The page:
Let me explain how your life will change and let me also explain before you even think about having sex that if you become pregnant and you're 12, you are not going to raise that baby because now we've made two mistakes. Now we've gotten pregnant and we've decided to wreck that child's chances by having them raised by a 12-year-old or a 15-year-old or a 16-year-old. No. So the family believes in not abortion but adoption because a baby is not a punishment. A baby is a blessing. Not to you. It's a natural consequence of having sex. But that baby is a blessing to somebody, and somebody will bless that baby for your mistake, period.

Now, which, which role is going to help the child more? A father and mother that understand and are not going to condemn their child to a life of hell because they made a mistake, a gigantic significant one, maybe hopefully the biggest one they will ever make in their life, one that will sit down and teach them that there are consequences to mistakes, and the bigger the mistake, the bigger the consequence and the more it's going to hurt. "You have this baby and you give it up, it's going to hurt for a very long time." How do I know it? Because the teenager is the reason I have my son Raphe. My son we prayed for for years trying to -- oh, yeah, she had her legs up and we were taking her temperature and everything else. It was ugly. Couldn't get pregnant, couldn't get pregnant, couldn't even get chlamydia. And a teenager made a mistake, and her mother was smart enough to say, you can't, you can't destroy this child's life, and she was smart enough to say, "I can't have an abortion, I can't kill this child" and so she did the hardest thing she probably will ever do. She allowed that baby to be blessed by others and allowed that baby to bless others. She wasn't -- what did Barack say again, Dan? I'm sorry.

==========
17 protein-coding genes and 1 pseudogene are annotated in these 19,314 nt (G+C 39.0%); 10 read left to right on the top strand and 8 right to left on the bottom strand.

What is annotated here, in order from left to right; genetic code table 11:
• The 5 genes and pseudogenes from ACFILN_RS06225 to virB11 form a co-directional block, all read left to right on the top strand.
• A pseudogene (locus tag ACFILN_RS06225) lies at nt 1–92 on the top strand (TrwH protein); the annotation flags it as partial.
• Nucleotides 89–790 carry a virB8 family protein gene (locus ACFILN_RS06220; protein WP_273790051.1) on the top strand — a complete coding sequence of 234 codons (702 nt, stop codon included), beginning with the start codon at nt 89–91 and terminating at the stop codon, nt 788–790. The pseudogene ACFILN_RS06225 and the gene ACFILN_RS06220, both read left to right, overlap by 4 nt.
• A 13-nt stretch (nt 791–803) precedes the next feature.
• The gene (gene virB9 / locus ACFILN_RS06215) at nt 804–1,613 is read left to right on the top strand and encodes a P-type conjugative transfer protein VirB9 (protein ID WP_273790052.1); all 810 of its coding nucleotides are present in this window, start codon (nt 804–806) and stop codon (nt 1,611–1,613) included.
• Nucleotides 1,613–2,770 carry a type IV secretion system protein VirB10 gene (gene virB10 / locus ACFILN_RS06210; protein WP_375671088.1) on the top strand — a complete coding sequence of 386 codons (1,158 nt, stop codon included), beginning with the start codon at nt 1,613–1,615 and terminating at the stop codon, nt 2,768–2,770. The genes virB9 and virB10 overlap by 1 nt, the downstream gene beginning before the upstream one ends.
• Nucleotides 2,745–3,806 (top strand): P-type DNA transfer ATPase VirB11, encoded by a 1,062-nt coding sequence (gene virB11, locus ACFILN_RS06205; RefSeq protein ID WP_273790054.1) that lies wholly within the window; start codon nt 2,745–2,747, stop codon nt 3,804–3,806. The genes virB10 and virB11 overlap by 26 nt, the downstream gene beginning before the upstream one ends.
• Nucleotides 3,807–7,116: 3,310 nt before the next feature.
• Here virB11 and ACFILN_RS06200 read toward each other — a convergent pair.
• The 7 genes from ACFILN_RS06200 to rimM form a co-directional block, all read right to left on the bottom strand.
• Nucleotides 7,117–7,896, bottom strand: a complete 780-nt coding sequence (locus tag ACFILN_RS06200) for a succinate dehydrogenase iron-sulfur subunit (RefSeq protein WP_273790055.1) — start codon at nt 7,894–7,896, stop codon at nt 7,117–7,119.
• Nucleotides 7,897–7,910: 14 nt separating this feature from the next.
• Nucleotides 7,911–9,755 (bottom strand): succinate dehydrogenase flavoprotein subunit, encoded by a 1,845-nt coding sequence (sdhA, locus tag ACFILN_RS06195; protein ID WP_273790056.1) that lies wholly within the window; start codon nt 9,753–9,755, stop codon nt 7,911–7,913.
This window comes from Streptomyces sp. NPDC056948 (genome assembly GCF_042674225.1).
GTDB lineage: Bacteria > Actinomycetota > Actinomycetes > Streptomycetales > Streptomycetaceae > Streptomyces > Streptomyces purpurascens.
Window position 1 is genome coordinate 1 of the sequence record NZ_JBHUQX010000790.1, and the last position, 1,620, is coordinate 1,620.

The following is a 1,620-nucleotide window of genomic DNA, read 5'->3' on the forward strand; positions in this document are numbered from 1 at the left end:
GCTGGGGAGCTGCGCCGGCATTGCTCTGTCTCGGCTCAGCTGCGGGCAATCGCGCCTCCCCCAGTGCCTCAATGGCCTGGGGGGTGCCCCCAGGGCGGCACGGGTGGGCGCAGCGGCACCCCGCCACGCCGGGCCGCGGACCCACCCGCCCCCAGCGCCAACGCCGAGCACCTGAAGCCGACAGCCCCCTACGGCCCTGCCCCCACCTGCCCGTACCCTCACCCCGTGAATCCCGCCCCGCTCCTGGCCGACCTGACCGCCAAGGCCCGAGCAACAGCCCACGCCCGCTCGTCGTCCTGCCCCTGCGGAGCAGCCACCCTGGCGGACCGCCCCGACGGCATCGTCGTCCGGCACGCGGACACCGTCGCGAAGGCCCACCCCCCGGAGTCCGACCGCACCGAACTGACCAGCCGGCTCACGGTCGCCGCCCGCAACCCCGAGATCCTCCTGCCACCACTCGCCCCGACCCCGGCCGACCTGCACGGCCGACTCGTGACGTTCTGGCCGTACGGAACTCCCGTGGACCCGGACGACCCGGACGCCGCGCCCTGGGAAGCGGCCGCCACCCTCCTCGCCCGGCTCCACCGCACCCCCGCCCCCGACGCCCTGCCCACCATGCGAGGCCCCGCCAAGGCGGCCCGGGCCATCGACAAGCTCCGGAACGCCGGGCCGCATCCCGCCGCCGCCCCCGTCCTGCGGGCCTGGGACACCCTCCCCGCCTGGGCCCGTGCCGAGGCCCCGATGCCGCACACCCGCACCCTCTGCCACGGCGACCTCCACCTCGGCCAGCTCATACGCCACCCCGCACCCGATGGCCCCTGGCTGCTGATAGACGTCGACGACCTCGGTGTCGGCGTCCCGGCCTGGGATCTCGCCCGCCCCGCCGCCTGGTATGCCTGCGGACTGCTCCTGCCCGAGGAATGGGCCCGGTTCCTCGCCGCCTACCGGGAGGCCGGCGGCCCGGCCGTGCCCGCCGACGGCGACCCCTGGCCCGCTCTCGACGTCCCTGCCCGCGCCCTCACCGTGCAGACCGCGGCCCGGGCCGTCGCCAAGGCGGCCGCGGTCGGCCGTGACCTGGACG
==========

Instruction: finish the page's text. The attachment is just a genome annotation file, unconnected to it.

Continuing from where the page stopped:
SENATOR OBAMA: I don't want them punished with a baby.

GLENN: She wasn't punished with a baby. We were all blessed by a baby. Her blessing will take time, but in time she will realize she went through the hardest thing in her life and she survived. In time she will grow from the experience in a positive way. You are just witnessed yet another piece that shows you the inside, the inside workings of Barack Obama. You have to do a little math on it. It's not about, you know, I don't want you, you know, being -- what again, Dan?

SENATOR OBAMA: I don't want them punished with a baby.

GLENN: Yeah, don't want you punished by a baby. Has less to do with that and more to do with, let's give everybody trophies. Let's not have anybody feeling consequence. Let's not have anybody have any problems in the world. When those problems, when those punishments, to use his language, are natural. Let's stop nature.